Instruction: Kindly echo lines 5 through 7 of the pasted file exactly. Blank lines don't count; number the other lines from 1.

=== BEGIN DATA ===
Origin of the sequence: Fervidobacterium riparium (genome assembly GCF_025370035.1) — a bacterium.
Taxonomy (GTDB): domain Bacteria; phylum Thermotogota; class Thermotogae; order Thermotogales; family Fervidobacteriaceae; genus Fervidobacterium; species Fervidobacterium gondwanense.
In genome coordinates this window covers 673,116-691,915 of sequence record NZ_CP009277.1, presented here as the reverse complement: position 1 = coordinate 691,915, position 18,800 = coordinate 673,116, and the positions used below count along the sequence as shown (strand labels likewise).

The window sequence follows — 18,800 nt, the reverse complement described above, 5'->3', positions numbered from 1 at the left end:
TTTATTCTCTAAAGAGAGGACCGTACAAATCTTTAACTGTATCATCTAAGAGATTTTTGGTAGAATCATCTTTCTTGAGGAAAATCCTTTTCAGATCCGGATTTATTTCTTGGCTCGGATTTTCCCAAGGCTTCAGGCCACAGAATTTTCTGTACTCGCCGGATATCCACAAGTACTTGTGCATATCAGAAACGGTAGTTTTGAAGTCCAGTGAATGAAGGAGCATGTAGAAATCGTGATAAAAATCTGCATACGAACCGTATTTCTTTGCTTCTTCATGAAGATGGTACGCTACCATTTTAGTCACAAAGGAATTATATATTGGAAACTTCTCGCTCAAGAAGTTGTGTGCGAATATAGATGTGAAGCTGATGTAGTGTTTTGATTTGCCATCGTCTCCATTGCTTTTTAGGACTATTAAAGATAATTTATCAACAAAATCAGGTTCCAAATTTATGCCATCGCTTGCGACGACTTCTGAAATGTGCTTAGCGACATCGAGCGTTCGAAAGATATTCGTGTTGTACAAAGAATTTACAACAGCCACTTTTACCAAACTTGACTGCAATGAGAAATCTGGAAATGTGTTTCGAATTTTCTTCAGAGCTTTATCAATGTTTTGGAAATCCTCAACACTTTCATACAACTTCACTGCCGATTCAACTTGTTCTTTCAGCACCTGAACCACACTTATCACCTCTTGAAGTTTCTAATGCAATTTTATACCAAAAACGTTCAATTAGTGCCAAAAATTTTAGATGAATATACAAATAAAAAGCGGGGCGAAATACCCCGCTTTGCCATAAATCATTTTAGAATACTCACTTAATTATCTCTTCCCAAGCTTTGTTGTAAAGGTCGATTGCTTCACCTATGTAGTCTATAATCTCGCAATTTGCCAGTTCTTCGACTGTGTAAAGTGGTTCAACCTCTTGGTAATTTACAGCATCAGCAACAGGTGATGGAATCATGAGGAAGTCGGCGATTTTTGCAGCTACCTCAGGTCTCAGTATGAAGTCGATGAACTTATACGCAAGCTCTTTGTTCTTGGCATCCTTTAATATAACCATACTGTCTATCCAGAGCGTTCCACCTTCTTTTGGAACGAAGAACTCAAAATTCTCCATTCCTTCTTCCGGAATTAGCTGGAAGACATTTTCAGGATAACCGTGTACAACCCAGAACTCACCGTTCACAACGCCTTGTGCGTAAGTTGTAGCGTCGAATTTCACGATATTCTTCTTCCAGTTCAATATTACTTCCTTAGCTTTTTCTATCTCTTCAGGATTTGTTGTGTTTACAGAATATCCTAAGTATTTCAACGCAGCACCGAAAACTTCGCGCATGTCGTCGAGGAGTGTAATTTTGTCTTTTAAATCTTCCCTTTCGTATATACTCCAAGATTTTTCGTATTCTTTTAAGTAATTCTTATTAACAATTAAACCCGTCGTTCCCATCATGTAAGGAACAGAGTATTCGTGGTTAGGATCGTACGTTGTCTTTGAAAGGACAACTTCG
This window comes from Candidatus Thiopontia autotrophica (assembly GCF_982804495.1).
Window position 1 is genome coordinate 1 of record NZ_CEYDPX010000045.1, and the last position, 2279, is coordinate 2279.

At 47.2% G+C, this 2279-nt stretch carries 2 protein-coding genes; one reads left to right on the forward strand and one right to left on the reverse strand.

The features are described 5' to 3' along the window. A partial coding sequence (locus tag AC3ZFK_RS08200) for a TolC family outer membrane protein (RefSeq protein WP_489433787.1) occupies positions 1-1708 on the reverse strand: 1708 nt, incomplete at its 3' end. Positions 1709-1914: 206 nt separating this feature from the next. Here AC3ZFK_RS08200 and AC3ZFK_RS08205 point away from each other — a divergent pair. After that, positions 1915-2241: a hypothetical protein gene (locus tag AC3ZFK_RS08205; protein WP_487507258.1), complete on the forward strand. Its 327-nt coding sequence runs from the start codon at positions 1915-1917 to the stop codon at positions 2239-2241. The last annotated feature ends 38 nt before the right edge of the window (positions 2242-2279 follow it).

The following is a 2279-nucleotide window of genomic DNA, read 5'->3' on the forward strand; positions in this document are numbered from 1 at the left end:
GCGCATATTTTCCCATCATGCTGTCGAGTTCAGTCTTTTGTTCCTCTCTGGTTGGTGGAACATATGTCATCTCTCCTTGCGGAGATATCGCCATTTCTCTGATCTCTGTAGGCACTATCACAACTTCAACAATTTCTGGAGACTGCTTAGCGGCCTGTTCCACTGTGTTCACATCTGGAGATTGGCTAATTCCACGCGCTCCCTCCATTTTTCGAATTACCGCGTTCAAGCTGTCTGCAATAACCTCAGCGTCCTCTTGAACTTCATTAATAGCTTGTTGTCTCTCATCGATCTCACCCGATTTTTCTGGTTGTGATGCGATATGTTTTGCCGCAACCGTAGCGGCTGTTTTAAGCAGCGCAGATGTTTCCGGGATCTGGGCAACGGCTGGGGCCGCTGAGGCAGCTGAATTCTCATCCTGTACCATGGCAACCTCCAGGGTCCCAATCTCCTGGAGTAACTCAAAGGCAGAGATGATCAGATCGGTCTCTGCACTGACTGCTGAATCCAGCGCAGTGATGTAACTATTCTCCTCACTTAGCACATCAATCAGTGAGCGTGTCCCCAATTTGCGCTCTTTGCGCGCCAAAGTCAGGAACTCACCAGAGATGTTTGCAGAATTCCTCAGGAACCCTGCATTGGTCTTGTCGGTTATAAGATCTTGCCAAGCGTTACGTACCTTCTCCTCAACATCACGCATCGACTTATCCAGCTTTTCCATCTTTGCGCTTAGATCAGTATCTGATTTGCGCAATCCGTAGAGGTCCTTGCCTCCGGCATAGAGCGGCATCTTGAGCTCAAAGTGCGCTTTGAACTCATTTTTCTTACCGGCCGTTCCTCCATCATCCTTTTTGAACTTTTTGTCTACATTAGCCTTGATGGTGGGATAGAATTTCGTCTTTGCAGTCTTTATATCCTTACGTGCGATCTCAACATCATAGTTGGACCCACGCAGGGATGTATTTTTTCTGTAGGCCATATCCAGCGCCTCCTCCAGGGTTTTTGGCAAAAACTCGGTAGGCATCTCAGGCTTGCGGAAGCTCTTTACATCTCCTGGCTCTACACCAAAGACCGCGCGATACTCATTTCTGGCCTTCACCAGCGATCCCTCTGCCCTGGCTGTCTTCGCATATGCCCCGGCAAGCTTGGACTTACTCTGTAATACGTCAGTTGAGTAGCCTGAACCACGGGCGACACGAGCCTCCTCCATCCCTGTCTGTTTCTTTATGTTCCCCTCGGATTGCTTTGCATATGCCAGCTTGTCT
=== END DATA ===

TTTATTCTCTAAAGAGAGGACCGTACAAATCTTTAACTGTATCATCTAAGAGATTTTTGGTAGAATCATCTTTCTTGAGGAAAATCCTTTTCAGATCCGGATTTATTTCTTGGCTCGGATTTTCCCAAGGCTTCAGGCCACAGAATTTTCTGTACTCGCCGGATATCCACAAGTACTTGTGCATATCAGAAACGGTAGTTTTGAAGTCCAGTGAATGAAGGAGCATGTAGAAATCGTGATAAAAATCTGCATACGAACCGTATTTCTTTGCTTCTTCATGAAGATGGTACGCTACCATTTTAGTCACAAAGGAATTATATATTGGAAACTTCTCGCTCAAGAAGTTGTGTGCGAATATAGATGTGAAGCTGATGTAGTGTTTTGATTTGCCATCGTCTCCATTGCTTTTTAGGACTATTAAAGATAATTTATCAACAAAATCAGGTTCCAAATTTATGCCATCGCTTGCGACGACTTCTGAAATGTGCTTAGCGACATCGAGCGTTCGAAAGATATTCGTGTTGTACAAAGAATTTACAACAGCCACTTTTACCAAACTTGACTGCAATGAGAAATCTGGAAATGTGTTTCGAATTTTCTTCAGAGCTTTATCAATGTTTTGGAAATCCTCAACACTTTCATACAACTTCACTGCCGATTCAACTTGTTCTTTCAGCACCTGAACCACACTTATCACCTCTTGAAGTTTCTAATGCAATTTTATACCAAAAACGTTCAATTAGTGCCAAAAATTTTAGATGAATATACAAATAAAAAGCGGGGCGAAATACCCCGCTTTGCCATAAATCATTTTAGAATACTCACTTAATTATCTCTTCCCAAGCTTTGTTGTAAAGGTCGATTGCTTCACCTATGTAGTCTATAATCTCGCAATTTGCCAGTTCTTCGACTGTGTAAAGTGGTTCAACCTCTTGGTAATTTACAGCATCAGCAACAGGTGATGGAATCATGAGGAAGTCGGCGATTTTTGCAGCTACCTCAGGTCTCAGTATGAAGTCGATGAACTTATACGCAAGCTCTTTGTTCTTGGCATCCTTTAATATAACCATACTGTCTATCCAGAGCGTTCCACCTTCTTTTGGAACGAAGAACTCAAAATTCTCCATTCCTTCTTCCGGAATTAGCTGGAAGACATTTTCAGGATAACCGTGTACAACCCAGAACTCACCGTTCACAACGCCTTGTGCGTAAGTTGTAGCGTCGAATTTCACGATATTCTTCTTCCAGTTCAATATTACTTCCTTAGCTTTTTCTATCTCTTCAGGATTTGTTGTGTTTACAGAATATCCTAAGTATTTCAACGCAGCACCGAAAACTTCGCGCATGTCGTCGAGGAGTGTAATTTTGTCTTTTAAATCTTCCCTTTCGTATATACTCCAAGATTTTTCGTATTCTTTTAAGTAATTCTTATTAACAATTAAACCCGTCGTTCCCATCATGTAAGGAACAGAGTATTCGTGGTTAGGATCGTACGTTGTCTTTGAAAGGACAACTTCG
This window comes from Candidatus Thiopontia autotrophica (assembly GCF_982804495.1).
Window position 1 is genome coordinate 1 of record NZ_CEYDPX010000045.1, and the last position, 2279, is coordinate 2279.